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Haley Zaremba

Haley Zaremba

Haley Zaremba is a writer and journalist based in Mexico City. She has extensive experience writing and editing environmental features, travel pieces, local news in the…

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The Clean Energy Subsidy Dispute That Could Define Europe's Future

  • The lawsuit over renewable energy subsidies promised by Spain to investors in 2011 is being heard in a London courtroom, which could impact clean energy financing across Europe.
  • Spain has been sued internationally over 50 times for retroactive changes to its clean energy subsidies, losing over 20 cases so far, but has not paid out.
  • The ongoing dispute highlights accountability mechanisms in the EU and the importance of policy support for accelerating the development and investment in the renewable energies sector.
EU Dispute

A dispute over renewable energy subsidies which has been drawn out for over a decade is finally coming to a head in a London courtroom. Back in 2011, Spain promised subsidies to renewable energy investors, who accordingly poured millions of dollars into the Spanish clean energy market. But those subsidies never arrived. Now, the case over the $125 million broken promise is finally going to be adjudicated. That decision will have long-lasting implications for clean energy financing across the European continent. 

The lawsuit, which takes place in London’s Commercial Court this week, addresses claims from clean energy investors from the Netherlands and Luxembourg. These actors invested millions of Euros into a solar plant in southern Spain in 2011, under a standing clean energy subsidy from the Spanish government. But Spain slashed those subsidy payments with no warning after the 2008 financial crisis threw the economy into disarray. 

“Spain has been sued internationally more than 50 times over the retroactive changes,” reports the Associated Press. “It has not paid out despite losing more than 20 cases so far, according to U.N. data on international investment disputes.” While this is already concerning for potential investors, the main issue is that the EU has consistently backed Spain’s position.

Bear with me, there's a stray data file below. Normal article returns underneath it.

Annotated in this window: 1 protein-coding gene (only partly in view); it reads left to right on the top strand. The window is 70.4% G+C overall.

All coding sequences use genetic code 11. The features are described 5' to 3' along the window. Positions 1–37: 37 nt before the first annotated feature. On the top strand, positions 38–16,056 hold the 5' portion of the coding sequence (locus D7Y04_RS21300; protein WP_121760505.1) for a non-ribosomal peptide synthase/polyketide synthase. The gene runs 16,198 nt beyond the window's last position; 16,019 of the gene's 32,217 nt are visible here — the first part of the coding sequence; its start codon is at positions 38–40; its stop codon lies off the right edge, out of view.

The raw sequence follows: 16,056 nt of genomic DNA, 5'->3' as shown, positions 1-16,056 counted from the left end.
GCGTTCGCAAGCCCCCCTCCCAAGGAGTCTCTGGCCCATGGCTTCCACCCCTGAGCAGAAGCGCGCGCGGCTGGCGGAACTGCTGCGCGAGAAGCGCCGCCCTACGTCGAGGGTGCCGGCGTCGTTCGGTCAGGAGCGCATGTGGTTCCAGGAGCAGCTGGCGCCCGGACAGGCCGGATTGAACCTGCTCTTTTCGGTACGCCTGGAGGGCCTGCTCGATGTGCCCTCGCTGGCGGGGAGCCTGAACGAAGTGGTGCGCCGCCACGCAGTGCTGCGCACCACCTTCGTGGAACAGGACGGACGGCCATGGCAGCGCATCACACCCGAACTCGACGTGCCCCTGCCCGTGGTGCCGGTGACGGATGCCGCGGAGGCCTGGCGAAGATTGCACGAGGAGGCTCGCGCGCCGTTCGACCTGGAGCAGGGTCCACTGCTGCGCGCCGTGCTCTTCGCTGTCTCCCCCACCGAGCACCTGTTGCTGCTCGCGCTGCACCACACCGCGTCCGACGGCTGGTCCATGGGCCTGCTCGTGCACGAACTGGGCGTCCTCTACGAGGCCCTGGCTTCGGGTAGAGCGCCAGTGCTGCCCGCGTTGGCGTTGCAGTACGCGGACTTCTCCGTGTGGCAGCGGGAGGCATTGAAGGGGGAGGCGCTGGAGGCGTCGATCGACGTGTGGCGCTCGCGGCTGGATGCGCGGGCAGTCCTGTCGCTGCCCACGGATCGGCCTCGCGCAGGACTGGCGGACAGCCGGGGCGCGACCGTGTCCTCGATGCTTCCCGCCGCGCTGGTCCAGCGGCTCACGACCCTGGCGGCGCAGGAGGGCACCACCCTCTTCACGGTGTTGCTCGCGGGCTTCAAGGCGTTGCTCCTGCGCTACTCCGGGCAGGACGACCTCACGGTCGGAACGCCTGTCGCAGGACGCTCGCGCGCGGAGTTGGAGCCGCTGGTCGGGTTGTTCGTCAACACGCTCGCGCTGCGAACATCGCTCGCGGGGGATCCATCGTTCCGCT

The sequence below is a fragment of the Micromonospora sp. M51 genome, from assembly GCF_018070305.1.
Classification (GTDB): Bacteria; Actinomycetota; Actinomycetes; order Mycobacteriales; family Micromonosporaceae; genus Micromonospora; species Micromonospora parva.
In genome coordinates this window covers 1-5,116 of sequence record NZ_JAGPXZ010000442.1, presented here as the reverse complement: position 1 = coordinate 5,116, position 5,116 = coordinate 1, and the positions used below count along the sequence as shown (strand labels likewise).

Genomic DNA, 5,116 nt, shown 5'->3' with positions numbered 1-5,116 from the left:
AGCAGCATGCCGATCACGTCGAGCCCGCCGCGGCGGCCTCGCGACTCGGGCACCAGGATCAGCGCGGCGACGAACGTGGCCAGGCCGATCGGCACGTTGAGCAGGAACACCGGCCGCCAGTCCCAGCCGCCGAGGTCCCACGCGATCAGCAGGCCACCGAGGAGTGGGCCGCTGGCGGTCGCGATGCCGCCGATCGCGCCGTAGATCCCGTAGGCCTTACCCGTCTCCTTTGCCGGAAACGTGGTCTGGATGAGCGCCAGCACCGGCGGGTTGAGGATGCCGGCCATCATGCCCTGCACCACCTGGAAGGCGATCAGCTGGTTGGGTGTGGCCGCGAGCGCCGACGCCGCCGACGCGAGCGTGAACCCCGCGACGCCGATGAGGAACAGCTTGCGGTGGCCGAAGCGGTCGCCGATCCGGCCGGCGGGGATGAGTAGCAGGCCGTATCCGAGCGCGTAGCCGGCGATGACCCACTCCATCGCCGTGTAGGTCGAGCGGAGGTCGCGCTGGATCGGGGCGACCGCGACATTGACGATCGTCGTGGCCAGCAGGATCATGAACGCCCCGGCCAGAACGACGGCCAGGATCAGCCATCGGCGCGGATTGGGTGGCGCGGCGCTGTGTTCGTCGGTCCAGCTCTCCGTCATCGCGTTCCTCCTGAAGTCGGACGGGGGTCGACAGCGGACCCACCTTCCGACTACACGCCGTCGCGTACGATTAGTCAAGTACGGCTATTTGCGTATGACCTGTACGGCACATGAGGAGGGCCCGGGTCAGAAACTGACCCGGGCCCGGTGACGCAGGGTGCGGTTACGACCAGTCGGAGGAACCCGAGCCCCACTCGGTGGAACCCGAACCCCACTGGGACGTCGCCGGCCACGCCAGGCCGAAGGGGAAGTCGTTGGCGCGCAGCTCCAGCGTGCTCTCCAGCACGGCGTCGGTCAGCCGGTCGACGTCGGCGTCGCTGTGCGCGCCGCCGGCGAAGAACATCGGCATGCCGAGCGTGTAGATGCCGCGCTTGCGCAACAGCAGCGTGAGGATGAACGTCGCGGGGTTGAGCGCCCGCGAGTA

While the details of the case are specific to Spain, arguments are shining a spotlight on accountability mechanisms within the EU and the priorities of the European Commission. The grander implications of this probe means that the ultimate decision – to pay or not to pay – could impact all clean energy investing going forward. Investors need to be confident that the rules of engagement are fair – and so far, it’s not clear that that’s the case. 

Clean energy incentives have received increasing attention on a global scale as the Russian war in Ukraine has upended existing energy trade flows and created an energy crisis in Europe with major ripple effects for countries in every corner of our increasingly interconnected world. When the Russian oil and gas that sustained the European economy became unreliable, European leaders rushed to scale back dependence on the Kremlin by ramping up their own energy production, particularly through increased development of clean energy production capacity. In 2022, for the first time in history, wind and solar produced more energy than gas in the European Union. 

The dual energy and climate crises have underscored the importance as well of the urgency of the green energy transition. Reaching climate goals and shoring up global energy security will require a massive and unprecedented acceleration of development and investment in the renewable energies sector. The record-breaking progress we’re currently seeing in Europe is certainly promising, but it isn’t enough. Far from it. And getting the sector to the levels it needs to be at to meet global emissions goals and avoid ongoing energy security crises will require lots of policy support, especially in the form of subsidies and incentives. 

In the United States, the Biden administration has made steps towards rising to this challenge in the form of the Inflation Reduction Act, which marks the single biggest piece of climate legislation ever passed in Congress. But this Act, which incentivises home-grown clean energy supply chains, has been unpopular in Europe. According to reporting from the Associated Press, “experts say the Inflation Reduction Act is already drawing clean energy investment away from EU countries [...], leaving the 27-nation bloc much less competitive globally.” 

This is what will make the current courtroom drama unfolding over clean energy subsidies in Spain all the more important and impactful for the way that the clean energy transition will unfold going forward. And so far, quibbling over who should be responsible for the shirked payments is shaking investor confidence in the EU. 

By Haley Zaremba for Oilprice.com

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